From Fred Kempe, the New Atlanticist: For all their bitter differences, President Obama and Governor Romney share one overwhelming challenge. Whoever is elected will face the growing reality that the greatest risk to global stability over the next 20 years may be the nature of America itself.
Nothing – not Iranian or North Korean nuclear weapons, not violent extremists or Mideast instability, not climate change or economic imbalances – will shape the world as profoundly as the ability of the United States to remain an effective and confident world player advocating its traditional global purpose of individual rights and open societies.
That was the conclusion of the Global Agenda Council on the United States, a group of experts that was brought together by the World Economic Forum and that I have chaired. Even more intriguing, our group tested our views on, among others, a set of Chinese officials and experts, who worried that we would face a world overwhelmed by chaos if the U.S. – facing resource restraints, leadership fatigue and domestic political dysfunction – disengaged from its global responsibilities. . . .
The election campaign is unlikely to shed much light on these issues, yet both candidates face an inescapable truth: How the U.S. evolves over the next 15 to 20 years will be most important single variable (and the greatest uncertainty) hovering over the global future. . . .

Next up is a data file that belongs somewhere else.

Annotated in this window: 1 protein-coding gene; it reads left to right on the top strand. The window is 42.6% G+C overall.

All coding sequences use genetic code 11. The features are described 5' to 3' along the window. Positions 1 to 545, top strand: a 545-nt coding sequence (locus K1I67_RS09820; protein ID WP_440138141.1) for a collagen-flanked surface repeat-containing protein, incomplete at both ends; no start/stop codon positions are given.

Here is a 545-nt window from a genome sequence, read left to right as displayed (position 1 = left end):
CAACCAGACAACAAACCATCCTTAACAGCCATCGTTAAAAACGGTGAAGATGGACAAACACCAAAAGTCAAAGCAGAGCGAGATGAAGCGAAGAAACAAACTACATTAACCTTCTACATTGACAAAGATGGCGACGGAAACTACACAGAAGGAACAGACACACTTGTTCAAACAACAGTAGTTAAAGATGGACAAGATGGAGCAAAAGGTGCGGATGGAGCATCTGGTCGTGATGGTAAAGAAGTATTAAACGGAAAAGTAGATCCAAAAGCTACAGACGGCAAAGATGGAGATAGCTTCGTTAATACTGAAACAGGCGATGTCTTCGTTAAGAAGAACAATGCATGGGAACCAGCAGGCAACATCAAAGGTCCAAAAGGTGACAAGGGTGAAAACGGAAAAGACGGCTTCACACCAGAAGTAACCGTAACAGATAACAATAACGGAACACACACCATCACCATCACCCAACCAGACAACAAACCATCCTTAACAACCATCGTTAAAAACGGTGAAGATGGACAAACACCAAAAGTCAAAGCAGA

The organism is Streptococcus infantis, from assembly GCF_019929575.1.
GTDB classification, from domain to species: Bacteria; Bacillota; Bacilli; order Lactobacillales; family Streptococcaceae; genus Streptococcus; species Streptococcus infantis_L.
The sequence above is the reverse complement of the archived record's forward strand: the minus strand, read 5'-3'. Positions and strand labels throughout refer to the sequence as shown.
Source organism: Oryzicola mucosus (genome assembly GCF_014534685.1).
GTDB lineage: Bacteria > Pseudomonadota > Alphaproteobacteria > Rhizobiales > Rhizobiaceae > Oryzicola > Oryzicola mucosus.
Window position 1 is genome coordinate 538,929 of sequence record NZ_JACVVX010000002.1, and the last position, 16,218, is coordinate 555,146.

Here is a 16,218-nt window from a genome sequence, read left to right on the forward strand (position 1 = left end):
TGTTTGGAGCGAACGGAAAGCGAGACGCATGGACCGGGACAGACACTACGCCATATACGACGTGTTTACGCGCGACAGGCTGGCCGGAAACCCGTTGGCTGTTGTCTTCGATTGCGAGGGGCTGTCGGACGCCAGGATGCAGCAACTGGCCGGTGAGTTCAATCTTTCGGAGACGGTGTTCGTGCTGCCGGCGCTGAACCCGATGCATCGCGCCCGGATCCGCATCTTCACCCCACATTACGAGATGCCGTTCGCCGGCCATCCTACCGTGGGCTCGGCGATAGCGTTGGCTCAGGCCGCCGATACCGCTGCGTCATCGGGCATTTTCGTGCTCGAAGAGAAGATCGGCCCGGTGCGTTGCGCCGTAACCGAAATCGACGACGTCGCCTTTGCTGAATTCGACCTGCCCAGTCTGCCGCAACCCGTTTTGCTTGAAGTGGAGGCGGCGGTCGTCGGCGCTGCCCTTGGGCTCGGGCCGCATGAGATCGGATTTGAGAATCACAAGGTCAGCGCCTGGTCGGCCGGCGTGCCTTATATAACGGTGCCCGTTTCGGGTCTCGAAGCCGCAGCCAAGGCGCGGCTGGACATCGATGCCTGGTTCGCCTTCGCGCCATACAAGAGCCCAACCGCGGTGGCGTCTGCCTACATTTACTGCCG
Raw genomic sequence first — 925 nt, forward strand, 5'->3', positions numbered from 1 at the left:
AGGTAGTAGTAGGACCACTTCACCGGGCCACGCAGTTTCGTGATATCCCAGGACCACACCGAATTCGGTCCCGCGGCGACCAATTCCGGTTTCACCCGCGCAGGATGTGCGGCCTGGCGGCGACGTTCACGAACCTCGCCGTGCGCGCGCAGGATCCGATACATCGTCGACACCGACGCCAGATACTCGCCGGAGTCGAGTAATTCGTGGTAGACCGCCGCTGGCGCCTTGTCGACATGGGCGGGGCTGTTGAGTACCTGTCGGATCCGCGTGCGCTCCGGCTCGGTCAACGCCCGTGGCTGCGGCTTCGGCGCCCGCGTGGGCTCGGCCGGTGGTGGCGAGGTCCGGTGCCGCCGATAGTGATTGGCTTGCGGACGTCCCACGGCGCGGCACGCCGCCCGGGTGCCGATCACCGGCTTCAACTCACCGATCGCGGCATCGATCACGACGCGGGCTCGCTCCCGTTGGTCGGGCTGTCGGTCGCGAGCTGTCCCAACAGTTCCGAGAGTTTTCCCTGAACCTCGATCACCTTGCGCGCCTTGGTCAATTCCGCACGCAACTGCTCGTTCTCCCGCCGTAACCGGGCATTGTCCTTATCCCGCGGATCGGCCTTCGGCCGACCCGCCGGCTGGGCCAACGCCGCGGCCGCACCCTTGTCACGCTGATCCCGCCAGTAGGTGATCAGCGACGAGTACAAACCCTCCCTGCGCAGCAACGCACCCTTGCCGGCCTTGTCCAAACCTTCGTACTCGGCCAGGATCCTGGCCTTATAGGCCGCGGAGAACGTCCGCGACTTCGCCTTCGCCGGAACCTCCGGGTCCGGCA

Middle Eastern diplomats in Washington say the failure of the U.S. to orchestrate a more coherent and generous transatlantic and international response to their region’s upheavals has resulted in a free-for-all for influence that is favoring some of the least enlightened players. Although the U.S. has responded to the euro zone crisis, as a result of its own economic fears, it hasn’t offered a larger vision for the transatlantic future that recognizes its enormous strategic stake in Europe’s future, given global shifts of influence.
The U.S. played a dominant role in reconstructing the post-World War Two international order. The question is whether it will do so again or instead contribute to a dangerous global power vacuum that no one over the next two decades is willing or capable of filling.
Fred Kempe is the president and CEO of the Atlantic Council. This blog series was originally published by Reuters.